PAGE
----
The basic architecture of ladar 10 is represented in the block diagram of FIG. 1. A trigger circuit 12 activates a chirp generator 14 producing a signal with a frequency that increases linearly as a function of time over period, T. Other modulation waveforms are usable for this architecture; this one is chosen because the signal processing required to form range gates is readily understood, and the processor is relatively low bandwidth which makes it easy to implement. Various commercial devices are available for generating the chirp signal. For short-range, high resolution applications, commercial oscillators using monolithic microwave integrated circuits (MMICs) or hybrid technologies are usable. For long-range, high-resolution applications, precision linear tuning characteristics are required, which means that YIG-tuned oscillators or direct digital frequency synthesis devices are necessary. For applications where precision oscillators are not affordable, but tuning precision is still required, additional hardware may be built into the ladar that continuously measures the chirp-tuning characteristics. With this information, appropriate compensation techniques can be applied that effectively back-out the tuning non-linearities.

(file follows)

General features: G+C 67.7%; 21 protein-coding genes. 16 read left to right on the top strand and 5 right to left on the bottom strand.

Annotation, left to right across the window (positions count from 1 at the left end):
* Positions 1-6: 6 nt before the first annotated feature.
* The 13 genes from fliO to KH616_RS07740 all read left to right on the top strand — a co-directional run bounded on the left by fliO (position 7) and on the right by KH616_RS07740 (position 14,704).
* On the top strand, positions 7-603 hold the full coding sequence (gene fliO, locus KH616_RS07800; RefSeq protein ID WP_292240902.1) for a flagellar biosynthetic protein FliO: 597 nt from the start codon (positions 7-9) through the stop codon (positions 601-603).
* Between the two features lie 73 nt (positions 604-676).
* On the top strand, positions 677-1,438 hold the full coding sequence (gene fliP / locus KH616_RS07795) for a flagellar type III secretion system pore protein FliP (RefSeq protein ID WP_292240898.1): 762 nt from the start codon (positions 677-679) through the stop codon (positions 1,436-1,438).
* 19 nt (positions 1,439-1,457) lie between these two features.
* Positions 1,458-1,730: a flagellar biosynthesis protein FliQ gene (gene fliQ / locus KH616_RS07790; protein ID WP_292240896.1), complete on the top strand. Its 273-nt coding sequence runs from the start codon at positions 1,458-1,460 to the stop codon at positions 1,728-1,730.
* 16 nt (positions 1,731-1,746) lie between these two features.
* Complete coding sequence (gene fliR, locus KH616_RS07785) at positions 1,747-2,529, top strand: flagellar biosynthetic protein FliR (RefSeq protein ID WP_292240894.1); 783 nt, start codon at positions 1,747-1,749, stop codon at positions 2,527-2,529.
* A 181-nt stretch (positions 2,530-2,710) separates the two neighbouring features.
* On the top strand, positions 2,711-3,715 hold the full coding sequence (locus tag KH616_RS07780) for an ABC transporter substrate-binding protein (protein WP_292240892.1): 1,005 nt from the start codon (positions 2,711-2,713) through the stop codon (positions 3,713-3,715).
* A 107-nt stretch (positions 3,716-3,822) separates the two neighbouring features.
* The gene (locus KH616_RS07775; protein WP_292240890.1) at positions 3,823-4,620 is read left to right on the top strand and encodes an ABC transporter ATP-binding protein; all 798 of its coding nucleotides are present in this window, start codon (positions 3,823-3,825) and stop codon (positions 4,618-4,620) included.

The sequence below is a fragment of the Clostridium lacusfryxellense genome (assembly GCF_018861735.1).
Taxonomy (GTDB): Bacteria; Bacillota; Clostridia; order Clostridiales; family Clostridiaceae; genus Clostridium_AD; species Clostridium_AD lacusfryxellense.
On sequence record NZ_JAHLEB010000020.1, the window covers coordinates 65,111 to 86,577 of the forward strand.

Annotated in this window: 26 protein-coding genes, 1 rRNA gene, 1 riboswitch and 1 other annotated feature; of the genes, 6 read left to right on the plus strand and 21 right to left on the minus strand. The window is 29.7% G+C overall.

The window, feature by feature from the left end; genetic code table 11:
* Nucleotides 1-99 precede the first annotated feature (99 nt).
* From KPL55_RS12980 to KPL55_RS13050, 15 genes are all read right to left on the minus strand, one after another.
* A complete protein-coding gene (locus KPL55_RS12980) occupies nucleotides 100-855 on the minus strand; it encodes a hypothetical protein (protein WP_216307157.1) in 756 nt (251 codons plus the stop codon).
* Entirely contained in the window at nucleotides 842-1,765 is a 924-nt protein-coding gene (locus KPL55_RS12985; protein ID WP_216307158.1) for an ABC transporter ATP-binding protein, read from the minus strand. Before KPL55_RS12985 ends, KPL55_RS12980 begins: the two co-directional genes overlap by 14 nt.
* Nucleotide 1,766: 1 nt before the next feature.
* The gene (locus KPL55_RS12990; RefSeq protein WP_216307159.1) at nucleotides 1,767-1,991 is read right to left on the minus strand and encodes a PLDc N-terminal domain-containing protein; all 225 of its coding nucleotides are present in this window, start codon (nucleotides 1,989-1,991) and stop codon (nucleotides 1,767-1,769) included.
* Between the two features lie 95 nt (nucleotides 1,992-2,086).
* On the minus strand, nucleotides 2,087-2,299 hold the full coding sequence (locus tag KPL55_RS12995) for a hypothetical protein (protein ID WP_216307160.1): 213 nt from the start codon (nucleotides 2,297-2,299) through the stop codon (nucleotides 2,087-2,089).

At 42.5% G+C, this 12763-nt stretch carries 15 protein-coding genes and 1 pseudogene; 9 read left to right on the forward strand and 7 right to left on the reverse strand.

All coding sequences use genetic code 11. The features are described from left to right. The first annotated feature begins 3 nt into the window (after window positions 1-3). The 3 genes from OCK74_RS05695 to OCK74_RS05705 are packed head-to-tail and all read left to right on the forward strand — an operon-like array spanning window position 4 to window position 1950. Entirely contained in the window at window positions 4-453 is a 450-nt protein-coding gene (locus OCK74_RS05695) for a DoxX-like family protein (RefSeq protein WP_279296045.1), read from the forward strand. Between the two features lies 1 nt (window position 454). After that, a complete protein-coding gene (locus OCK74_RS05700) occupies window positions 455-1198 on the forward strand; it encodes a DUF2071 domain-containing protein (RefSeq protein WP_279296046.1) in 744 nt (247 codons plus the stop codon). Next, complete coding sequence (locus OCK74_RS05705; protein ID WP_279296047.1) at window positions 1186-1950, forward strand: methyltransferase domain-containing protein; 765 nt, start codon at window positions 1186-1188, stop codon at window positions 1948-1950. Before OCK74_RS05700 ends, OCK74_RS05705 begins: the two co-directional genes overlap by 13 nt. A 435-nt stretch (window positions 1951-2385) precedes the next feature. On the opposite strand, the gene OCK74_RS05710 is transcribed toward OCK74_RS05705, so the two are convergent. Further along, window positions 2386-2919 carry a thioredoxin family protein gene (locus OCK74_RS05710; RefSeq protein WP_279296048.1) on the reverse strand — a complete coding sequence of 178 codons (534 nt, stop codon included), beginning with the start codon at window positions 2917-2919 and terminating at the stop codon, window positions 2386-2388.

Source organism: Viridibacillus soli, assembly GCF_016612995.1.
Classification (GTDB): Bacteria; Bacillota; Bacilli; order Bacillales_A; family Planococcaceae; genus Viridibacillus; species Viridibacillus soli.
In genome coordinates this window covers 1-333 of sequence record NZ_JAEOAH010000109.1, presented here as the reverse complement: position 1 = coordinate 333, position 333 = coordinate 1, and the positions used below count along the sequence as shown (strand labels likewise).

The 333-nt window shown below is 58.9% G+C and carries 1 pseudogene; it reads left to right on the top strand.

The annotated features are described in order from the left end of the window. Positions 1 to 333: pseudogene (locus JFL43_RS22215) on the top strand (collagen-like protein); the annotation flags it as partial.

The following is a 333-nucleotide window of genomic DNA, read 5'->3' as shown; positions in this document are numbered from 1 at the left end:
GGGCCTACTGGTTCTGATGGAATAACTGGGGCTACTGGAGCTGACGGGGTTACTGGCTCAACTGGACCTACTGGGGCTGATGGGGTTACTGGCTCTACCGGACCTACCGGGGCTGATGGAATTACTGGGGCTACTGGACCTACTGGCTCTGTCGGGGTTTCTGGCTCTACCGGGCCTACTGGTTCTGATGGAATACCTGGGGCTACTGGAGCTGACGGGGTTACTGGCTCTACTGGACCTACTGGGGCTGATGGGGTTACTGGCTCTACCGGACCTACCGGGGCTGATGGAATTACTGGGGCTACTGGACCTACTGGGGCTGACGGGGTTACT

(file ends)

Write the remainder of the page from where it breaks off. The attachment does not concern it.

For the architecture discussed here the start frequency of the chirp signal is typically in the tens to low hundreds of megahertz and the stop frequency in the hundreds of megahertz to low gigahertz. The difference between the start and stop frequencies, .DELTA.F, is chosen to establish the sensor resolution, .DELTA.R, according to the following equation:
where .DELTA.R is the desired range resolution, c is the velocity of light and .DELTA.F is the difference between the start and stop frequencies.
The chirp signal is fed through a wideband RF power amplifier 18 to a matching circuit 22 that matches the driving impedance of the amplifier to the impedance of a laser diode 24 over the range of .DELTA.F. The light beam intensity remains highly modulated over the chirp bandwidth and consequently the peak intensity is constant as a function of chirp frequency. Commercially available laser diodes having 2 GHz modulation bandwidths and output powers to 4 W will support embodiment of the present invention with resolutions less than 0.3 m and ranges to several kilometers.